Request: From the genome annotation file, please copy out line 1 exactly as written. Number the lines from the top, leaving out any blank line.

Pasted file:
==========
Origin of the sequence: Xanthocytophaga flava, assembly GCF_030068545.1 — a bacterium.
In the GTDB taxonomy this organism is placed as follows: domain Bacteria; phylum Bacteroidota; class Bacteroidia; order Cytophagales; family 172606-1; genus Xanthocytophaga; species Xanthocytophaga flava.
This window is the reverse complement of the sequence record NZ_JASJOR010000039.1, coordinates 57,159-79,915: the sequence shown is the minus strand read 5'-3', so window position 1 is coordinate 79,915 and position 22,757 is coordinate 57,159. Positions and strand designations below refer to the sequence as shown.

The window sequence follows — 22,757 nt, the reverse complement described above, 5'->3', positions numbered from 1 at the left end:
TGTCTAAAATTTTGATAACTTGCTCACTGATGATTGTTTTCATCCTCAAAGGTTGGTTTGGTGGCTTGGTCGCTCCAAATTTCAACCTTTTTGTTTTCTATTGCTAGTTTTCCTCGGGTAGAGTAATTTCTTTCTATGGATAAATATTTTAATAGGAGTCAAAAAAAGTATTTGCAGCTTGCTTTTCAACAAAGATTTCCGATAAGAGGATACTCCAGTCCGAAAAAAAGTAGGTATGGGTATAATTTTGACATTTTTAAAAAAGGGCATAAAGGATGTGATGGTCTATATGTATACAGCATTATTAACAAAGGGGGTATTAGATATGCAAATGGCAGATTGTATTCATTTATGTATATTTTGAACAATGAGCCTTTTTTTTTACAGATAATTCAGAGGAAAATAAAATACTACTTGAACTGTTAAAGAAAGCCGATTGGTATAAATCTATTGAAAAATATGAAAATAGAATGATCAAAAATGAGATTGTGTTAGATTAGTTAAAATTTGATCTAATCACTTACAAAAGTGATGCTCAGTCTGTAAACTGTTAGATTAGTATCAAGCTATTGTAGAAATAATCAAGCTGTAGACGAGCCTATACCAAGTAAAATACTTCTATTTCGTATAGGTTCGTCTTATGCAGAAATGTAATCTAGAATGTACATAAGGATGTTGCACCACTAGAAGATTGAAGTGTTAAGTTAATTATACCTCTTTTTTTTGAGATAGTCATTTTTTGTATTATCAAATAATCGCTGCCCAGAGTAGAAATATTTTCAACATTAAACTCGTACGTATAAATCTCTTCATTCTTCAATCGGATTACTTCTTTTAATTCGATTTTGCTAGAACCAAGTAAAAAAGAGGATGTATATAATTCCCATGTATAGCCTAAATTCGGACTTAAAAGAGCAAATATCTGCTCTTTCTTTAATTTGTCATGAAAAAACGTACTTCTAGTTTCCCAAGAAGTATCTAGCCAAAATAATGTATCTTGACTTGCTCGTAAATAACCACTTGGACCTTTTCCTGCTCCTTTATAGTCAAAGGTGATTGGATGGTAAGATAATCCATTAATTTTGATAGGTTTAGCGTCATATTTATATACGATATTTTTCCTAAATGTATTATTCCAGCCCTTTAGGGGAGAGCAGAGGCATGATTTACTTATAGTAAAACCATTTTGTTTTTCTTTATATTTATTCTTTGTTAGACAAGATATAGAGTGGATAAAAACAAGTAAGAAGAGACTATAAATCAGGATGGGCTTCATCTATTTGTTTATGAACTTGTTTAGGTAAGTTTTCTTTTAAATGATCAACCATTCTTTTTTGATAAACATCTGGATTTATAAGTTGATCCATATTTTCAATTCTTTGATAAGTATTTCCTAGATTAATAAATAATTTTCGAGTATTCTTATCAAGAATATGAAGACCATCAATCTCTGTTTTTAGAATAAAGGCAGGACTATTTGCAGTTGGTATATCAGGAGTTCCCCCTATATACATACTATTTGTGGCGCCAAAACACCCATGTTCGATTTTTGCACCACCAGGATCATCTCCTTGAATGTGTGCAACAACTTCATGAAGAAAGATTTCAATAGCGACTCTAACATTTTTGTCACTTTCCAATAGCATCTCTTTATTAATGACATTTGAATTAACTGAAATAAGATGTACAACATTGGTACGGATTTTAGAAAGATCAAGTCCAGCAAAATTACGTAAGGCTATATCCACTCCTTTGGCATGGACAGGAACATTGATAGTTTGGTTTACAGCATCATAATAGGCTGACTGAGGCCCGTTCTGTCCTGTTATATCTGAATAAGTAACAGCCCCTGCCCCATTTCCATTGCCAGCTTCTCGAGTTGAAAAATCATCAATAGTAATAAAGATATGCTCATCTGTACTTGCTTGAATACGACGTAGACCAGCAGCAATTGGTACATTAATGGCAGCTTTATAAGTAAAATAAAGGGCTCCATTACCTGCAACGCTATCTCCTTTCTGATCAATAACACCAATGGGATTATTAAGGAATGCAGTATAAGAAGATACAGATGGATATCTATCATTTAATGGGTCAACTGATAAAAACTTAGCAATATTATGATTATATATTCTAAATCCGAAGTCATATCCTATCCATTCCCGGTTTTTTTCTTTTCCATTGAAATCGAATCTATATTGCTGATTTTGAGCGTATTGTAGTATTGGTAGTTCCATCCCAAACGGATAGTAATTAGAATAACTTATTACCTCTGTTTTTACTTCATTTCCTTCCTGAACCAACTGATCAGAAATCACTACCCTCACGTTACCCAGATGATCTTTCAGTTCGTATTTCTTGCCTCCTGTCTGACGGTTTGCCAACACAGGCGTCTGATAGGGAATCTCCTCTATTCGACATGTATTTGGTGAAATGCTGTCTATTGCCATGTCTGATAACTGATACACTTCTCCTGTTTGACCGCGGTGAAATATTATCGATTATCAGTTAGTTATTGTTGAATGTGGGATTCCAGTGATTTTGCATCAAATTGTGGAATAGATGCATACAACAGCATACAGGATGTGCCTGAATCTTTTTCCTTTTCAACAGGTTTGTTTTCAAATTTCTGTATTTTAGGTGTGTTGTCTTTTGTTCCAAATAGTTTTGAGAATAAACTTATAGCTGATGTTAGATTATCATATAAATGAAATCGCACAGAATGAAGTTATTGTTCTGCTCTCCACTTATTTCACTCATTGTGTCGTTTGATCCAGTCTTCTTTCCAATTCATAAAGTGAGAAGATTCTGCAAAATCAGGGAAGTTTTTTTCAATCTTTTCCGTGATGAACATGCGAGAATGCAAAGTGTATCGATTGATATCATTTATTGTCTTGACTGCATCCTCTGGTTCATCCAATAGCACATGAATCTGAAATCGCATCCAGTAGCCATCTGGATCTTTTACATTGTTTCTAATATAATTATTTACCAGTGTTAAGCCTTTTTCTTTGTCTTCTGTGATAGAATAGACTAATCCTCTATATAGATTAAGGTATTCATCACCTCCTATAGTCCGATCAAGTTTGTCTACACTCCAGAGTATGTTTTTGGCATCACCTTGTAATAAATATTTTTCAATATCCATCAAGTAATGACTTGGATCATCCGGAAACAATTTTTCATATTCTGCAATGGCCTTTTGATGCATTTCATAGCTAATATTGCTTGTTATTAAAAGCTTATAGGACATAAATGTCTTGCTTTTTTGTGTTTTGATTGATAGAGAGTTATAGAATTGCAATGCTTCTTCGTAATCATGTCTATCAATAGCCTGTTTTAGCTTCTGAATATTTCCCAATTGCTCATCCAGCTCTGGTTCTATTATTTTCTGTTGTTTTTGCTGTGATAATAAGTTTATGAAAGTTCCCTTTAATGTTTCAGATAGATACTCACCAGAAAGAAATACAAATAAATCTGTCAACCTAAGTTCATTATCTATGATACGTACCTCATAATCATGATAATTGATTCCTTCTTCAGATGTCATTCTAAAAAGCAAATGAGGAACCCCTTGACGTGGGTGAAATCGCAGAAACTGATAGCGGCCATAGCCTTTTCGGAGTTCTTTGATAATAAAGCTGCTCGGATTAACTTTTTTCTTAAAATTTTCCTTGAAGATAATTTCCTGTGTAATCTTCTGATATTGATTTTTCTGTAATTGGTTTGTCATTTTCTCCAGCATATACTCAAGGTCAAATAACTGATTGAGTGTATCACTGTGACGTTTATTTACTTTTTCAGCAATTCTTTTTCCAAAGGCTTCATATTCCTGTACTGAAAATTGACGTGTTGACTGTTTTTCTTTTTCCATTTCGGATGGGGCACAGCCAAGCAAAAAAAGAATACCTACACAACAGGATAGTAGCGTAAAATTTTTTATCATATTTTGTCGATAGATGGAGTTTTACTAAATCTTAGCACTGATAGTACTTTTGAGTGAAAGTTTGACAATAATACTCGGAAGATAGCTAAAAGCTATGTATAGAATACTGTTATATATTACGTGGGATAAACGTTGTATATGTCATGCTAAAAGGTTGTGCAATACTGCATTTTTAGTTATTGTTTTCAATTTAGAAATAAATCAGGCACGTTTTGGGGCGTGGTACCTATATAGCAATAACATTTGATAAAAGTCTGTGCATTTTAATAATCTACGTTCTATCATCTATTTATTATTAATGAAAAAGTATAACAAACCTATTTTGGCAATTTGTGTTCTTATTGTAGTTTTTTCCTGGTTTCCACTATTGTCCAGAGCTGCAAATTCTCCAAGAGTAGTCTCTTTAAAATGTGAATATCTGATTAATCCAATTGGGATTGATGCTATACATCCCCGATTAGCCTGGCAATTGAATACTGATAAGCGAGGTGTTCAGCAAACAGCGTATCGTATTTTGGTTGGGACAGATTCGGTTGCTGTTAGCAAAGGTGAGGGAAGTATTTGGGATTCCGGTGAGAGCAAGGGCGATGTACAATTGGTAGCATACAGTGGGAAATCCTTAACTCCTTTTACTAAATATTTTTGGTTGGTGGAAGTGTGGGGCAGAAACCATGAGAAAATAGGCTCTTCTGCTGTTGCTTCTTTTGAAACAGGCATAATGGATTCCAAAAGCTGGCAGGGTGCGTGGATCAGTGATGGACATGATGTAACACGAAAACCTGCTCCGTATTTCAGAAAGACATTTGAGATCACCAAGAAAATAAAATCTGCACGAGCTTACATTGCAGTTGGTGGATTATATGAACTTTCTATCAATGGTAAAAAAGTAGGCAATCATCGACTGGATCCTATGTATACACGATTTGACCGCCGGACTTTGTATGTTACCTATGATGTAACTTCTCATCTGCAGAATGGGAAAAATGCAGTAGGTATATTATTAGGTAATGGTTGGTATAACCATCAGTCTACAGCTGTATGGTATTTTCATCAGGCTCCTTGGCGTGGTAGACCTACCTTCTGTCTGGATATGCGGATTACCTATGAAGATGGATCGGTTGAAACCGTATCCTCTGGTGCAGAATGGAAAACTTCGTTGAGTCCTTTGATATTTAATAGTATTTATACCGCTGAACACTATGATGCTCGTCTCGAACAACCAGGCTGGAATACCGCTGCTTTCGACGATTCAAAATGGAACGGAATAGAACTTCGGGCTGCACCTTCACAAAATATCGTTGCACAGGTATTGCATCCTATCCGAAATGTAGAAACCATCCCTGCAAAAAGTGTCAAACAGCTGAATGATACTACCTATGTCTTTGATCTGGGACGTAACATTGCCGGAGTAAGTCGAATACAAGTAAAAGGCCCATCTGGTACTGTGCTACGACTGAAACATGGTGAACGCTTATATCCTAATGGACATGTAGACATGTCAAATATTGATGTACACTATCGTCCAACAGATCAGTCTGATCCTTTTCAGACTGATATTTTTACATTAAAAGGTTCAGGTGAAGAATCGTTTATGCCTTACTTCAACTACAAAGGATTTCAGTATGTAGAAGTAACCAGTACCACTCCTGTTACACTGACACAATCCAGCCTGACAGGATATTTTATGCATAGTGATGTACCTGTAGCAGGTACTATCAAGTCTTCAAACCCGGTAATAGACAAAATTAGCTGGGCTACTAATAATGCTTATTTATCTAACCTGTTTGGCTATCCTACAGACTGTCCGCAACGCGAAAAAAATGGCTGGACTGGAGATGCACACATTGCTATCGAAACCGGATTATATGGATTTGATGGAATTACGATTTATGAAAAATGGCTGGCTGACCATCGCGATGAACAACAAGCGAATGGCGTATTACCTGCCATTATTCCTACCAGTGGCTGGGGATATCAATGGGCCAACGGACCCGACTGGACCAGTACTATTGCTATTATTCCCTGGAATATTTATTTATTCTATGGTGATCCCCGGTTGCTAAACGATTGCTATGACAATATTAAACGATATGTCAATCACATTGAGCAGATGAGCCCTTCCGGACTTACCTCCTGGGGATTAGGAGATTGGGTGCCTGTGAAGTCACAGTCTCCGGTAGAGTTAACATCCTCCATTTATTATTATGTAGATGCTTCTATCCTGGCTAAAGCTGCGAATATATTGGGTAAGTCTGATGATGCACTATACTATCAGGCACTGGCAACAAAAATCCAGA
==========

Origin of the sequence: Xanthocytophaga flava, assembly GCF_030068545.1 — a bacterium.